On Tuesday, April 24, the Centers for Medicare & Medicaid Services (CMS) published the 2019 Inpatient Prospective Payment System Notice of Proposed Rulemaking (NPRM), which includes modifications to the Medicare and Medicaid Electronic Health Record (EHR) Incentive Programs, and other proposed changes to interoperability initiatives at CMS.
At the HIMSS18 Global Conference & Exhibition, CMS Administrator Seema Verma announced that the agency was going to overhaul meaningful use. In this proposed rule, CMS is prioritizing interoperability in the overhaul and moving the program beyond the existing requirements of meaningful use to a new phase of EHR measurement. This new phase includes an increased focus on interoperability and improving patient access to health information, as well as placing a strong emphasis on measures that require the exchange of health information between providers and patients. To better reflect this focus, CMS is renaming the EHR Incentive Programs as the Promoting Interoperability (PI) Programs for eligible hospitals, critical access hospitals (CAHs) and Medicaid providers.
Other key takeaways from the NPRM include the following.
For the PI Programs, CMS is proposing a new performance-based scoring methodology with fewer measures and moving away from the threshold-based methodology currently in use. The agency believes this change would provide a more flexible, less burdensome structure, allowing eligible hospitals and CAHs to put their focus back on patients. CMS is proposing to reduce the total number of required measures from 16 to six, and introduce a performance-based scoring methodology, which provides flexibility not provided under the existing meaningful use Stage 3 scoring methodology.
The proposed six objectives, scored on a pass/fail basis, would include:
CMS is proposing these objectives to promote specific HHS priorities, where the core goals promote interoperability between healthcare providers and health IT systems to support safer, more coordinated care.
An eligible hospital or CAH would need to earn a total Promoting Interoperability score of 50 points (out of a possible 100 points) or more in order to satisfy the requirement to report on the objectives and measures of the new program.
For the HIE objective, CMS is proposing to change the name of the existing Send a Summary of Care measure to Support Electronic Referral Loops by Sending Health Information, and proposing a new measure which combines the functionality of the existing Request/Accept Summary of Care and Clinical Information Reconciliation measures into a new measure, Support Electronic Referral Loops by Receiving and Incorporating Health Information.
In order to meet statutory requirements on EHR reporting and HHS priorities, the eligible hospital or CAH would need to report on all of the required measures across all objectives in order to earn any score at all. Failure to report any required measure, or reporting a “no” response on a yes/no response measure (unless an exclusion applies) would result in a score of zero. CMS acknowledges that, in this way, the program still maintains a certain “all-or-nothing” element, but the agency believes that the fewer number of measures adds flexibility and reduces burden.
In this proposed rule, CMS is aligning the PI Programs with the Hospital Inpatient Quality Reporting (IQR) Program, to require hospitals to use only the 2015 Edition certification criteria for CEHRT beginning with the calendar year 2019 reporting period/fiscal year 2021 payment determination. For the objectives under the revamped program, CMS noted that the proposals under the HIE objective require only consolidation of existing workflows and actions, while the certification criteria and standards remain the same as finalized in the October 16, 2015 final rule.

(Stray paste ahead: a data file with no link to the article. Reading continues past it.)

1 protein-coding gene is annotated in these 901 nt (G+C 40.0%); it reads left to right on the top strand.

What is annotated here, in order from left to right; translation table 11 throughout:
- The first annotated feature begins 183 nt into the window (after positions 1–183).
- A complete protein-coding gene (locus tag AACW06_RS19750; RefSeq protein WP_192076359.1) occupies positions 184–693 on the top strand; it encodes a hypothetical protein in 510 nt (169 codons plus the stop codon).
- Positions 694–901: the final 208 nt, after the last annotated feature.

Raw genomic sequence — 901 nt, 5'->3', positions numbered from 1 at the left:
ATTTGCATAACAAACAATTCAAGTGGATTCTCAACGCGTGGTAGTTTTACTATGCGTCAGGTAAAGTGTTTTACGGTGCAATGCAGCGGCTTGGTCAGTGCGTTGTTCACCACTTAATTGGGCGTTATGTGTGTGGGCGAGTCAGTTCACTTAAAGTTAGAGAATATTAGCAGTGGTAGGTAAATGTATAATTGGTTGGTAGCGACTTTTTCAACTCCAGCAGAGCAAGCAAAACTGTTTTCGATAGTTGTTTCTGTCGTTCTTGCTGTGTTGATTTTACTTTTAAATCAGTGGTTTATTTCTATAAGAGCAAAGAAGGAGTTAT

In terms of addressing new areas in the PI Programs, CMS is proposing to include two measures under the e-Prescribing objective focused on querying a Prescription Drug Monitoring Program (PDMP), and verifying the existence of an opioid treatment agreement. CMS aims to align the PI Programs with the overall agency initiatives directed to the treatment of opioid and substance use disorders.
The PDMP measure is focused on encouraging hospitals and CAHs to query the PDMP, as it is important for tracking prescribed controlled substances and improving prescribing practices. The intent of the opioid treatment agreement measure is for eligible hospitals and CAHs to identify whether there is an existing opioid treatment agreement when they electronically prescribe a Schedule II opioid using CEHRT, if the total duration of the patient’s Schedule II opioid prescriptions is at least 30 cumulative days.
CMS is not proposing to require these two new measures in 2019, although eligible hospitals and CAHs may choose to report them and earn up to five bonus points for each measure. CMS is proposing to require these measures beginning with the EHR reporting period in 2020.
CMS included a request for information (RFI) in this NPRM to obtain feedback on positive solutions to better achieve interoperability or the sharing of healthcare data between providers. Specifically, CMS is requesting stakeholder feedback on the possibility of revising Conditions of Participation related to interoperability as a way to increase electronic sharing of data by hospitals. The RFI will inform the agency’s next steps on future regulatory action related to inpatient and long-term hospitals. CMS will not respond to RFI comment submissions in the final rule, but rather will actively consider all input in developing future regulatory proposals or future sub-regulatory guidance.
Look for additional resources from HIMSS on this proposed rule in the coming days.
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